Blood test to detect active TB in people with HIV

2 Oct 2018 - 09:00

A combination of plasma biomarkers might be used to detect prevalent active tuberculosis in people living with HIV. In a study published in Clinical Infectious Diseases, a team of researchers showed that biomarker levels differed in samples from HIV-infected people with and without active tuberculosis (TB) disease.

The team, from CIDRI-Africa, the University of Cape Town, the Western Cape Department of Health, Imperial College, and the Francis Crick Institute, collaborated on an immuno-epidemiological study of stored blood samples taken from participants during a previous clinical trial conducted in South Africa.

Cross-sectional and longitudinal clinical data were available for evaluating plasma biomarkers for their ability to differentiate between prevalent active TB, incident TB (TB that developed during the study follow up) and controls (who did not develop TB during study follow up).

Schematic showing the trial procedure and timing of sample collection
Trial procedures and timing of blood sample collection
(figure adapted from Esmail et al. Annu Rev Immunol; 2018 36(1):603–38.)

 

The results illustrate that a combination of biomarkers is more likely to detect prevalent TB.

“This paper continues the valiant efforts to find a holy grail of TB rapid diagnostic and prognostic testing”, remarked one of the anonymous reviewers of the paper.

While the combination of biomarkers could unfortunately not fully predict TB progression, this large prospective cohort study provides clinical utility by carefully describing the differences between these TB classifications.

Network and multivariable predictive analysis are suggestive of combinations of biomarkers that may demonstrate clinical significance. Thus, detecting prevalent TB with a combination of IFN-gamma and IL-2 is a potential advance that would be worth pursuing in a controlled future study. Additionally, the fact that unstimulated analytes were more likely to be helpful is also important, not only because they indicate underlying inflammatory processes leading to TB risk in the context of HIV-infection, but also because they would eliminate the need for antigen stimulation in a potential future blood test.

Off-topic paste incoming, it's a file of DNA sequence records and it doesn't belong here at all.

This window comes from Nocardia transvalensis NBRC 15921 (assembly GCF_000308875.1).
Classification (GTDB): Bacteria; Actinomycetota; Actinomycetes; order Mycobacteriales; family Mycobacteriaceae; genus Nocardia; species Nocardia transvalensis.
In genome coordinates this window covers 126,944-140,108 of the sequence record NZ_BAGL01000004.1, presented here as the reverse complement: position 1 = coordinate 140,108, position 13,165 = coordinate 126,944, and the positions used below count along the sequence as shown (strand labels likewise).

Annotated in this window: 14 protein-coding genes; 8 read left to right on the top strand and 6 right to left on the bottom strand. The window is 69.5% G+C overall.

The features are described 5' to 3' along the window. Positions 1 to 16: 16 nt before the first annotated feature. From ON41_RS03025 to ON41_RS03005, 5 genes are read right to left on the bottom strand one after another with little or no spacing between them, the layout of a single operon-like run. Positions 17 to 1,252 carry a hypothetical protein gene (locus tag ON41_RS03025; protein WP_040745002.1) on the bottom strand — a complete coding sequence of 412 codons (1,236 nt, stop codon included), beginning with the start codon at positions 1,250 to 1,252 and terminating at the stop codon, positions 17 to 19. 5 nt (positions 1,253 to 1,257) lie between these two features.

People living with HIV are offered isoniazid preventive therapy (IPT) (to prevent development of active TB) along with antiretroviral therapy (ART). However, people with undetected active TB should not take IPT monotherapy because of the risk that Mycobacterium tuberculosis could develop drug resistance. Therefore, more accurate discrimination between prevalent active TB and latent TB infection (LTBI) before starting IPT is crucial, as fear of treating TB with IPT mono-therapy is a major barrier to IPT implementation. A new more sensitive diagnostic test for TB in HIV-positive people could help clinicians decide on the best course of treatment.

People living with HIV are particularly vulnerable to both new TB infection and progression of LTBI; TB is the leading cause of death in this population. In 2017, an estimated 322 000 South Africans developed new TB infections; 193 000 (60%) were also living with HIV. 78 000 South Africans with TB died, 72% of whom also had HIV[1].

 

Reference: Lesosky M, Rangaka MX, Pienaar C, Coussens AK, Goliath R, Mathee S, Mwansa-Kambafwile J, Maartens G, Wilkinson RJ, Wilkinson KA. Plasma biomarkers to detect prevalent, or predict progressive, HIV-1-associated tuberculosis. Clinical Infectious Diseases. (2018):cid/ciy823.

 

[1] World Health Organisation. Global Tuberculosis Report 2018. Geneva; 2018.

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